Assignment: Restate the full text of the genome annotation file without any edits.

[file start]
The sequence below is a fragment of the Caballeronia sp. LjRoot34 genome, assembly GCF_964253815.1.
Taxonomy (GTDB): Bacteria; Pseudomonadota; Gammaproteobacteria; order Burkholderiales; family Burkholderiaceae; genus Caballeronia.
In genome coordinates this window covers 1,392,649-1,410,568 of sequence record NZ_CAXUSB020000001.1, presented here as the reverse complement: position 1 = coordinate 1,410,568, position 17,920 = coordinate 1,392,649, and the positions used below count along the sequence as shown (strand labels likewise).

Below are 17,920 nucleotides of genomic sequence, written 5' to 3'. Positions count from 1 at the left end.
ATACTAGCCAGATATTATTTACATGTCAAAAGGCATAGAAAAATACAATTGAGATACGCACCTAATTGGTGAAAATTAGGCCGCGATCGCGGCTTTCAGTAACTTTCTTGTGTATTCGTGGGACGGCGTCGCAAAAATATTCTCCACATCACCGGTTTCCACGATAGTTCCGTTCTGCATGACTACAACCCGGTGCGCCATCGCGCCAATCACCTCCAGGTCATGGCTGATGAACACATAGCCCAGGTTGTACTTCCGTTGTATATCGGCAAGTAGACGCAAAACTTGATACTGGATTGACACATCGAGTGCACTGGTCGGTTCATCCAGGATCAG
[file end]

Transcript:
The sequence below is a fragment of the Caballeronia sp. LjRoot34 genome, assembly GCF_964253815.1.
Taxonomy (GTDB): Bacteria; Pseudomonadota; Gammaproteobacteria; order Burkholderiales; family Burkholderiaceae; genus Caballeronia.
In genome coordinates this window covers 1,392,649-1,410,568 of sequence record NZ_CAXUSB020000001.1, presented here as the reverse complement: position 1 = coordinate 1,410,568, position 17,920 = coordinate 1,392,649, and the positions used below count along the sequence as shown (strand labels likewise).

Below are 17,920 nucleotides of genomic sequence, written 5' to 3'. Positions count from 1 at the left end.
ATACTAGCCAGATATTATTTACATGTCAAAAGGCATAGAAAAATACAATTGAGATACGCACCTAATTGGTGAAAATTAGGCCGCGATCGCGGCTTTCAGTAACTTTCTTGTGTATTCGTGGGACGGCGTCGCAAAAATATTCTCCACATCACCGGTTTCCACGATAGTTCCGTTCTGCATGACTACAACCCGGTGCGCCATCGCGCCAATCACCTCCAGGTCATGGCTGATGAACACATAGCCCAGGTTGTACTTCCGTTGTATATCGGCAAGTAGACGCAAAACTTGATACTGGATTGACACATCGAGTGCACTGGTCGGTTCATCCAGGATCAG